Two Insecure Cover Letters

One: Seriously I Don’t Care.

Dear Mr. Smittenberg,

I guess I’d like to express my interest in the Entry Level Account Manager position I read about somewhere while I was probably doing something awesome. I’ve heard some pretty good stuff about your company from colleagues and friends; we’re talking really cool, powerful people. I’m sure you have probably heard of me by now, as no doubt one of my friends in your company has told you stories about how well I’ve performed at every job I’ve ever had.  Whatever though, it’s not like it matters to me anyway.

So I hear that your company, I forget what it’s called, bought some other company recently and that’s why you’re looking to hire on some help. I have some experience in recent acquisitions,  as my last position with Goldhammer-Brown Investments (you’ve heard of them, right?) dealt with this recent acquisition they had of Washington-Ellis Investments. I’m sure you read about that one in Investments Magazine, it made the cover of the September 2008 issue. I wasn’t there at the time of the article but if I had been they would have probably asked me for an interview. Anyway I’d probably be a huge help to your company during this transitional phase, but I honestly don’t need the job. I’ve got a lot on my plate right now.

If you feel like it, go ahead and review the enclosed resume and references.  If not, no biggie.  Just so you know though, the last guy I interviewed with said I was “very impressive.” I’m expecting him to call by sometime next week to offer me way more than the minimum they had posted. Just saying if you want it you’d better put a contract on it.

In closing, it really doesn’t mean much to me either way if I get this job or if I don’t. There are so many other jobs I’m interviewing for, I probably won’t even notice if you respond. If you want to though, I might be able to take your call some time in the afternoon most days, as long as I’m not busy getting hired by someone else which is probably what is going to happen. For real though, do whatever you want. I could probably care less, but I’m having a hard time figuring out how.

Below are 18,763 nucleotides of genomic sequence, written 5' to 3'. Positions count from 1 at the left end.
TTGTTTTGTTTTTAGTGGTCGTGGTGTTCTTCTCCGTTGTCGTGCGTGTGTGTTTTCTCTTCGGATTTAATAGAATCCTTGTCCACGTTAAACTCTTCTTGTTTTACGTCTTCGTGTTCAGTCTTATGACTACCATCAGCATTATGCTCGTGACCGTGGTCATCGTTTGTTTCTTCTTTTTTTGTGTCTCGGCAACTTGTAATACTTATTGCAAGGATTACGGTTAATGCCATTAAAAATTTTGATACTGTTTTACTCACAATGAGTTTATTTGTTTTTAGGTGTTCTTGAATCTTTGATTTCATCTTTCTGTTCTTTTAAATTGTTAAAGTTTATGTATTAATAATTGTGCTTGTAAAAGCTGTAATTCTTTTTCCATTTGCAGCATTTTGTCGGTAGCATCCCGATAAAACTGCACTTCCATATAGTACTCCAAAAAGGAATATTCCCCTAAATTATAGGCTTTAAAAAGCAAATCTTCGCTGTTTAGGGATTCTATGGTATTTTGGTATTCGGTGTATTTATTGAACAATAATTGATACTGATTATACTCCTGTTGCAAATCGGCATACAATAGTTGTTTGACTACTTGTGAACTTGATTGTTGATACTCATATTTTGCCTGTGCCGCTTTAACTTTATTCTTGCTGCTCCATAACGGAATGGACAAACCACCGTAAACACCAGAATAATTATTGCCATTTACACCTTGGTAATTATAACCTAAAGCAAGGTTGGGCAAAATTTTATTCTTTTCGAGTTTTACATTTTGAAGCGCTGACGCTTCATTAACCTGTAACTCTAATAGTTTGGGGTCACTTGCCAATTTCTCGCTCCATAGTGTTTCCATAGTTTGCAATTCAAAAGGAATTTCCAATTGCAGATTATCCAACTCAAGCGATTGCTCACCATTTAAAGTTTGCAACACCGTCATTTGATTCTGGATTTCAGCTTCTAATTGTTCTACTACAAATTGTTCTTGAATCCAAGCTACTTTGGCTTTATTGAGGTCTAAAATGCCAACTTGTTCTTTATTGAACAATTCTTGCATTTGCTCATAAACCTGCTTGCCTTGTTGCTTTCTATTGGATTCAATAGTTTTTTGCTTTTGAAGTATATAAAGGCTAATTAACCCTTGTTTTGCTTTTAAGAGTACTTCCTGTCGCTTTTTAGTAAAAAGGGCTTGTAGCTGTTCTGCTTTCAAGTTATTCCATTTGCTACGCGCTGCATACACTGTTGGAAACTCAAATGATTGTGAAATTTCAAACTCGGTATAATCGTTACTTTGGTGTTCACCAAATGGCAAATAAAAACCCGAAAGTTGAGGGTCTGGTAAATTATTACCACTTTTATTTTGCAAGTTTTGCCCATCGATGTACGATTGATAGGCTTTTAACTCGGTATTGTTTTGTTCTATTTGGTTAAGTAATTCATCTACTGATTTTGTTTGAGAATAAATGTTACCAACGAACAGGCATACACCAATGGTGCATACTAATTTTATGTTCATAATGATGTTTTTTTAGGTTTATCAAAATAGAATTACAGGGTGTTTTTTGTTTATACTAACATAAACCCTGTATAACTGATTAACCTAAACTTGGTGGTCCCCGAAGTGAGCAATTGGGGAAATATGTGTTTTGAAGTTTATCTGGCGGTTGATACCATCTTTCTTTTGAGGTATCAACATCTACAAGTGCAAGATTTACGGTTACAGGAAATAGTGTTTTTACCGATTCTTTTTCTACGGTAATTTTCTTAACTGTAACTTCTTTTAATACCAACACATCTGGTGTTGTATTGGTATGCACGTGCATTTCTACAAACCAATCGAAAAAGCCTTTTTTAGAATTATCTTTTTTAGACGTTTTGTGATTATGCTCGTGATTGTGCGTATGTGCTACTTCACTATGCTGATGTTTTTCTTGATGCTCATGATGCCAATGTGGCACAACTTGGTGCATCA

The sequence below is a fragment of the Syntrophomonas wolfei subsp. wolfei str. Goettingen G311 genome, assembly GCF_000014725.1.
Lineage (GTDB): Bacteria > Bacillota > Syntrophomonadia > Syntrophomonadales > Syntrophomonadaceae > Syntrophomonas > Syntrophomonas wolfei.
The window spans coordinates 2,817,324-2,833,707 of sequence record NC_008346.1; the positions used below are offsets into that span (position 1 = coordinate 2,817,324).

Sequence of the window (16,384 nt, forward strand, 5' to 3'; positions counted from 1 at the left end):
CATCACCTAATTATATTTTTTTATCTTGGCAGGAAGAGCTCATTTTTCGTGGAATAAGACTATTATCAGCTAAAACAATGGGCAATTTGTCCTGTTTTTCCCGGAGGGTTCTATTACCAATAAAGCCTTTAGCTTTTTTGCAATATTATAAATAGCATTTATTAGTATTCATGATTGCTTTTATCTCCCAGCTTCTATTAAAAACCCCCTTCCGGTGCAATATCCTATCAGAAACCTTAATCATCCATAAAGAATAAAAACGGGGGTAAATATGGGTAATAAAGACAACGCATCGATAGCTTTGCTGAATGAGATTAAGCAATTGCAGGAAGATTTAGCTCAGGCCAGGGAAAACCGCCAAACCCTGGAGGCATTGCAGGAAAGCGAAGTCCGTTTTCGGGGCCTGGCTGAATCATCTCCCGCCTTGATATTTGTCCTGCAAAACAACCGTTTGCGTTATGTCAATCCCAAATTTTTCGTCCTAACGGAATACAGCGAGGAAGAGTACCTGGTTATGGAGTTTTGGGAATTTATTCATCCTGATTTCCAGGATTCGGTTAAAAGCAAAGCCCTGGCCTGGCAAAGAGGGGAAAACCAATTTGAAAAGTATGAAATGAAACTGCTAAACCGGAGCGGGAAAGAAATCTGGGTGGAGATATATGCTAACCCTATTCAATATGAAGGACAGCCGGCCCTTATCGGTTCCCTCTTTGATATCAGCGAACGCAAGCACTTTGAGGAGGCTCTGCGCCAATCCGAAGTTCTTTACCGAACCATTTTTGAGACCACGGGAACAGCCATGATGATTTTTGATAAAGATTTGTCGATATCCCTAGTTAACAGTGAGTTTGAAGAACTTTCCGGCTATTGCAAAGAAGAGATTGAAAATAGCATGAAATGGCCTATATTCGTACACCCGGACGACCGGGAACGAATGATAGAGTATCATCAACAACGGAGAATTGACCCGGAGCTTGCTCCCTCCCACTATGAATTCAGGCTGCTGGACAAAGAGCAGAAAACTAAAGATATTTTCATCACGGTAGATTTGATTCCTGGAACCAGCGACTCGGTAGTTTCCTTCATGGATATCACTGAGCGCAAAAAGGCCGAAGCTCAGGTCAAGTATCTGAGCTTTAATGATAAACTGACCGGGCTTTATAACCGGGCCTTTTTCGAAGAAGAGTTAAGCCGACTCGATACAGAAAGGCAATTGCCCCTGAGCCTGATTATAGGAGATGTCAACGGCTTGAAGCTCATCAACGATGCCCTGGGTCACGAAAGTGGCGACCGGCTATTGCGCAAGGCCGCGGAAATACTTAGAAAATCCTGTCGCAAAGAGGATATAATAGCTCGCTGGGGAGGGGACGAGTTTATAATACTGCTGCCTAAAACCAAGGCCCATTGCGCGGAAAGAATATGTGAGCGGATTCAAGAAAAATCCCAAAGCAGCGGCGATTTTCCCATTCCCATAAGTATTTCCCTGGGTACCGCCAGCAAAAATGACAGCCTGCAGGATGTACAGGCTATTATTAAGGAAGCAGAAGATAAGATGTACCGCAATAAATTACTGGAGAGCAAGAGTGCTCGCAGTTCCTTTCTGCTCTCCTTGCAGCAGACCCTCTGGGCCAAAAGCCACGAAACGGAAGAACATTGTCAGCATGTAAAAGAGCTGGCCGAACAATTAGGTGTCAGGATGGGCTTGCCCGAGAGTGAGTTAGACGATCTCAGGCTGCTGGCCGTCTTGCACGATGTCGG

Michael Dawson

Two: Please Don’t Hurt Me.

Dear Miss Martinez,

I’m not really sure that you’re even going to read this since you probably have so many other candidates that have much better qualifications than me, but if you are reading this I’d like to express my interest in the Economic Analyst Position that you advertised, if that’s okay with you. Your company sounds really amazing, like on the cutting edge of the business, which probably puts you way out of my league so if you want to throw this letter away right now, I understand. I really don’t have that much to offer you that you probably don’t already have.

Since I’m here, though, I mean, I guess I’ll tell you some of my qualifications as long as that doesn’t bother you. If it does, it won’t bother me if you stop reading. Honestly, how would I know, right? That’s a joke, which my last boss told me was one of my strengths. I also graduated at the top of my class from Harvard, was the President of my class for all four years, and am a personal friend of Barack Obama. You probably have a lot of applicants like that though, I know I should have worked harder in college.

I have a few skills that maybe could help your company a little bit, but not as much as some other people. I guess I’ve been a Network Analyst before, for your competitor. You can see that on my resume, as well as the six internships I did during my college years for Fortune 100 companies.  They outsourced my job to India, but they’re really nice guys. They said that I can still go to the company parties as long as I keep bringing beer, which is completely a fair request. I totally don’t mind buying enough beer for everybody, it’s not a bother at all. I might have been given the Best Employee award for each of the 14 months that I worked there, and I contributed to part of the new employee handbook for my position. I mean, I wrote some of it, but it was mostly Susan from HR that wrote it, I just gave her a solid outline to start from. You should call her, she’s such a hard worker.

Thank you so much for reading this letter, I’m sure you have a lot more important things you could be doing. If somehow you are interested in an interview and you get around to calling me, I’m available most times. I do volunteer at the local children’s hospital in between occasionally providing freelance financial commentary for CNBC, but it’s really not a problem if you call. I can always step away and make time to talk. Or not. It’s really fine if you don’t.

Thanks Again For Everything,

Miles Lee

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